youth was capable of painting his back-grounds, he stood in no need of his instructions ; that the regulation and management of them required the most comprehensive knowledge of the art. This painters know to be no exaggerated account of a back-ground, being fully apprised how much the effect of the picture depends upon it.

It must be in union with the figure, so as not to have the appearance of being inlaid, like Holbein's portraits, which are often on a bright green or blue ground. To prevent this effect, the ground must partake of the colour of the figure; or, as expressed in a subsequent line, receive all the treasures of the palette. The back-ground regulates likewise where and in what part the figure is to be relieved. When the form is beautiful, it is to be seen distinctly; when, on the contrary, it is uncouth or too angular, it may be lost in the ground. Sometimes a light is introduced in order to join and extend the light on the figure, and the dark side of the figure is lost in a still darker background: for the fewer the outlines are which cut against the ground, the richer will be the effect, as the contrary produces what is called the dry manner.

One of the arts of supplying the defect of a scantiness of dress by means of the back-ground, may be observed in a whole-length portrait by Vandyck, which is in the cabinet of the Duke of Montague; the dress of this figure would have had an ungraceful effect; he has, therefore, by means of a light back-ground opposed to the light of the figure, and by the help of a curtain that catches the light near the figure, made the effect of the whole together full and rich to the eye. R.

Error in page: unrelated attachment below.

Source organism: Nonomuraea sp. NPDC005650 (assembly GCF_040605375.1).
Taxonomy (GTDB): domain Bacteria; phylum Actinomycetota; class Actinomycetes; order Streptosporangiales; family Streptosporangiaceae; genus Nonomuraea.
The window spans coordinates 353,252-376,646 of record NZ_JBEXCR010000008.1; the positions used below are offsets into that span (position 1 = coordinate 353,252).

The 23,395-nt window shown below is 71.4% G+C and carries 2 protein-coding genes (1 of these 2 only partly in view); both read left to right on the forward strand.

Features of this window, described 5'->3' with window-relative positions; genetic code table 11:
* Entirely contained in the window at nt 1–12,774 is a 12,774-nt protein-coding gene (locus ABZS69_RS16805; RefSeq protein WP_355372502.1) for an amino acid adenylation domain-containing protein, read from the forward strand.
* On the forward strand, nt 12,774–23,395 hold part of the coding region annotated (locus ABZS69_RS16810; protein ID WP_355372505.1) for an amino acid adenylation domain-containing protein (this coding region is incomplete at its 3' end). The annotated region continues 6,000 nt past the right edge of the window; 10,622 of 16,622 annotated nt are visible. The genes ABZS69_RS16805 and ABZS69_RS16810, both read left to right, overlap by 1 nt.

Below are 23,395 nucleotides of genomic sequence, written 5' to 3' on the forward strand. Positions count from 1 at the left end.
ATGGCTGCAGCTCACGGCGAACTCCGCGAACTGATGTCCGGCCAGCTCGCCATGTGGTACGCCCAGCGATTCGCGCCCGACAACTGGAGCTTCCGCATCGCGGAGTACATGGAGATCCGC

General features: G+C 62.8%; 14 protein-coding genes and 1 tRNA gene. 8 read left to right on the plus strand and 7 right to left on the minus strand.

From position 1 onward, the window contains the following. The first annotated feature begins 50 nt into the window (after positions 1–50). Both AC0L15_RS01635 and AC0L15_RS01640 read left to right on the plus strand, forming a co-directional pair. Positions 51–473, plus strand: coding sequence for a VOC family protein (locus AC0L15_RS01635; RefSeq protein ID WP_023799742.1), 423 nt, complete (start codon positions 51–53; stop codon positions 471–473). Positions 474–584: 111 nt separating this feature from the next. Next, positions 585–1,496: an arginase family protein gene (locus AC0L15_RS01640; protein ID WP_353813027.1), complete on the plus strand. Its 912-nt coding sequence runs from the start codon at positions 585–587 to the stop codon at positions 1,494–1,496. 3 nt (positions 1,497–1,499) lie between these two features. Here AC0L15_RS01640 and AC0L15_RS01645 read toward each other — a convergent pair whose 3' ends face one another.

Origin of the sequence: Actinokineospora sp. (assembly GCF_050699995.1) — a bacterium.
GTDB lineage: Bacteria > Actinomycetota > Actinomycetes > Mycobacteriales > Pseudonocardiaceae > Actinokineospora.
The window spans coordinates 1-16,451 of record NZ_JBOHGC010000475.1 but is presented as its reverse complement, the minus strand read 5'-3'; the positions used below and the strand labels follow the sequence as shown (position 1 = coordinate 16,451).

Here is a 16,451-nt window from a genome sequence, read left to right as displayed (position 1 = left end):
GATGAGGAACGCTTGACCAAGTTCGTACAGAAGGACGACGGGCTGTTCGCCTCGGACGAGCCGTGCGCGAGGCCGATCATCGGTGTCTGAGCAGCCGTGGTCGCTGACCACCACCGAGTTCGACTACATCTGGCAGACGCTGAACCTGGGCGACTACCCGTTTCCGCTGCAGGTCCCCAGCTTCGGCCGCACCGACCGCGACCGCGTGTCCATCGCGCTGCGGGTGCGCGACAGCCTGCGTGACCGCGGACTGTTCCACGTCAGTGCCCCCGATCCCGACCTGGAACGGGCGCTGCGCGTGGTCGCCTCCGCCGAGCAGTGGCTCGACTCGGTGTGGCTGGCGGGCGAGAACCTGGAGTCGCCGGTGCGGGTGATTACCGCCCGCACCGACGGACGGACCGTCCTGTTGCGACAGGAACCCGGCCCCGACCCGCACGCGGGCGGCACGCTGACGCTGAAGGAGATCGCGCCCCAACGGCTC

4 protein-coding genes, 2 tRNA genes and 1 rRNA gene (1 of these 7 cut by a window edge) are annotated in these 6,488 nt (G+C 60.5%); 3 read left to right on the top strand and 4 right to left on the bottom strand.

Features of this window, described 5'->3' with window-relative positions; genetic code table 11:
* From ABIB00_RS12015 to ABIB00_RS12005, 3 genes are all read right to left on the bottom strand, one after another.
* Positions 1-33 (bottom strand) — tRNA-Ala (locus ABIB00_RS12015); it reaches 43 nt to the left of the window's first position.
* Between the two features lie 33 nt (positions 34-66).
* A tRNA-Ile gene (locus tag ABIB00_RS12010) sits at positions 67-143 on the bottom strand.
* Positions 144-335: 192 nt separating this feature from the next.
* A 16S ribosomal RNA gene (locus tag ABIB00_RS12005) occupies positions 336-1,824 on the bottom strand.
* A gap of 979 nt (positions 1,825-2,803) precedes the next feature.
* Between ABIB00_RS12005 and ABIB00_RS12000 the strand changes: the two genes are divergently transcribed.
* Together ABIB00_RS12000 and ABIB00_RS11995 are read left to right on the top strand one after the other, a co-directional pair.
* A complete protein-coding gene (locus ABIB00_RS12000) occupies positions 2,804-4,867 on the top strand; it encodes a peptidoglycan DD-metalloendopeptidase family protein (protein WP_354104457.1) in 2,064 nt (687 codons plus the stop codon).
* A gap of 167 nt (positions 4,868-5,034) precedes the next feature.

The hand that colours well must colour bright,

Hope not that praise to gain by sickly white. All the modes of harmony, or of producing that effect of colours which is required in a picture, may be reduced to three; two of which belong to the grand style, and the other to the ornamental.

The first may be called the Roman manner, where the colours are of a full and strong body, such as are found in the Transfiguration : the next is that harmony which is produced by what the ancients called the corruption of the colours, by mixing and breaking them till there is a general union in the whole, without any thing that shall bring to your remembrance the painter's palette, or the original colours; this may be called the Bolognian style, and it is this hue and effect of colours which Lodovico Carracci seems to have endeavoured to produce, though he did not carry it to that perfection which we have seen since his time in the small works of the Dutch school, particularly Jan Steen ; where art is completely concealed, aud the painter, like a great orator, never draws the attention from the subject on himself. .

The last manner belongs properly to the ornamental style, which we call the Venetian, being first practised at Venice, but is perhaps better learned from Rubens; here the brightest colours possible are admitted, with the two extremes of warm and cold, and those reconciled by being dispersed over the picture, till the whole appears like a bunch of flowers.

As I have given instances from the Dutch school, where the art of breaking colour may be learned, we may recommend heré an attention to the works of Watteau for excellence in this florid style of painting.